Former Sacramento Kings big man DeMarcus Cousins has certainly mastered the art of the cryptic tweet, but he’s also never been one to shy away from a direct question when asked. When an inquiry was thrown his direction about confederate statues in New Orleans and his home state of Alabama, Cousins was brief with his words, but very clear.

"Take all them mother****ers down," Cousins told TMZ while navigating a security line at the airport. "Take 'em all down.”

Cousins may not have chosen the most eloquent words, but his point of view is shared by plenty of others. He isn’t the first athlete to take a stand with regards to race in America over the last week as racial tensions have spilled out into the streets in Charlottesville, Virginia. Social media is filled with professional athletes adding their thoughts to the conversation.

The Warriors’ Kevin Durant has made it clear that he will not visit the White House and President Donald Trump, a visit most teams make following an NBA championship.

"Nah, I won't do that," the 8-time All-Star told ESPN on Thursday. "I don't respect who's in office right now.”

"I don't agree with what he agrees with, so my voice is going to be heard by not doing that,” Durant continued. “That's just me personally, but if I know my guys well enough, they'll all agree with me."

Garrett Temple has used Twitter to make his thoughts known as well. Recently named the Kings’ Players Voice Teammate of the Year by the National Basketball Players Association, Temple has used his position as an NBA player to speak out multiple times.

Over the last week, he’s fielded questions and had plenty of discussions through social media on the issues of race and equality. His Twitter timeline is littered with thoughtful replies and some not so thoughtful ideas as well. Plenty of fans thanking him for using his position to further the conversation and of course, there is the occasional, “stick to sports” comment.

Agree or disagree, today’s athletes have huge platforms to share their opinions. From Cousins to Temple, there are varying degrees of engagement, but the time of players staying out of the discussion is long gone.

The Maloofs' colossal charity bet on Mayweather-McGregor circus act

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The Maloofs' colossal charity bet on Mayweather-McGregor circus act

Gavin and Joe Maloof have gambled plenty in their lives, which is in part how they ended up losing the Sacramento Kings. They ran big, they hit a dry well, and they ended up selling the works.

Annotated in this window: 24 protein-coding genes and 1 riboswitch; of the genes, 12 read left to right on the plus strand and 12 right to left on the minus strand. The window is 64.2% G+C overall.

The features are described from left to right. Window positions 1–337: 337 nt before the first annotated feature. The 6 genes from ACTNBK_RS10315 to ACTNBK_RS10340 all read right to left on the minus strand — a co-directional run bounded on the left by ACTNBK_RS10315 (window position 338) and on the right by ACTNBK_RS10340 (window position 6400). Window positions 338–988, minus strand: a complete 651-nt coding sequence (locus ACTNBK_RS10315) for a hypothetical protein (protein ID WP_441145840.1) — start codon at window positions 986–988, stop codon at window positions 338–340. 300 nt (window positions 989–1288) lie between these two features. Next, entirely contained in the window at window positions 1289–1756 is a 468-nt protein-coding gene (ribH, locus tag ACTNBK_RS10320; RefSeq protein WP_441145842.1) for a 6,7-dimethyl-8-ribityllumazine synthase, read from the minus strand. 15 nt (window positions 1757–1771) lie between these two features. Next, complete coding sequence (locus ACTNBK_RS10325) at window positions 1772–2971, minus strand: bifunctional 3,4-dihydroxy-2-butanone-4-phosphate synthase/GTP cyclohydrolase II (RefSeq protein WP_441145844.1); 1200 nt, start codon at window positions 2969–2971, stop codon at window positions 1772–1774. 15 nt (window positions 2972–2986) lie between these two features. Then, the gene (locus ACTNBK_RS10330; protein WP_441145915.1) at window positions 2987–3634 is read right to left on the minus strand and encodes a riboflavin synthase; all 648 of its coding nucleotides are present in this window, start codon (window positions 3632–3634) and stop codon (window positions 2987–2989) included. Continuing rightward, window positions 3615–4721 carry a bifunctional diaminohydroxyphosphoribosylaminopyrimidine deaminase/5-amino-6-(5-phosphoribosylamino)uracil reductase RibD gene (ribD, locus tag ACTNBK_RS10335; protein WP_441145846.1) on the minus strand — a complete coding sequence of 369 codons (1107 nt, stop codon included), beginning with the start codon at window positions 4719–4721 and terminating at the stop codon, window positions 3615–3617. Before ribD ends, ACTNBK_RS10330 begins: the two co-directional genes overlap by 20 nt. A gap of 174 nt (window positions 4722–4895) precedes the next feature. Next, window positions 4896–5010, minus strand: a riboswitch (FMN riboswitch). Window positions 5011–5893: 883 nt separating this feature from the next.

So their decision to bet $880,000 on Floyd Mayweather in his “thing” with Conor McGregor for a $160,000 payout seemed the perfectly daft idea for two guys who were painted as perfectly daft when they were running the Kings and their other businesses into a freeway abutment on I-80.

In fairness, they are planning to donate their winnings to a number of charities in the name of their hangover drink (Never Too Hungover, although I might have gone with the more lyrical HurlNoMore), so it’s not like their hearts aren’t a place close to the mythical “right place.”

But it does beg the question, “Why don’t they just give $160,000 and skip the scam?” Because it wasn’t about charity, it was about promotion, and while there’s nothing wrong with promotion, attaching it to one of the seediest carnival events of the modern era makes it seem, well, kind of creepy.

Or maybe “creepy” is too strong. Maybe’s it’s just opportunism, which is more, well, Vegas-y.

Kings fans will remember the Maloofs as the family that saved the foundering team from the clutches of owner Jim Thomas, and then remember them as the family whose clutches Vivek Ranadive had to save the team from 15 years later. It’s the nature of most ownerships – you do good to eliminate a prior evil, and eventually become evil yourselves when the fans turn on you.

But the Maloofs aren’t evil – even their most strident critics will say that. They just saw an opportunity to scratch a bunch of itches at once – good-heartedness, advertising, gambling and Vegas’ most important product – selling you things you could never imagine wanting.

It almost makes you wonder if they harbor a secret itch to take the $160,000 and double down on behalf of the charities for another of their pet projects – the Vegas Golden Knights. If they put it on the Knights to win the Stanley Cup at 200-1, that’s $32,000,000. Then if they took that and . . .

. . . and before you know it, they’re trapped in the fantasyland of Las Vegas at its weirdest. Maybe it’s just performance art with more money than most of us can eat.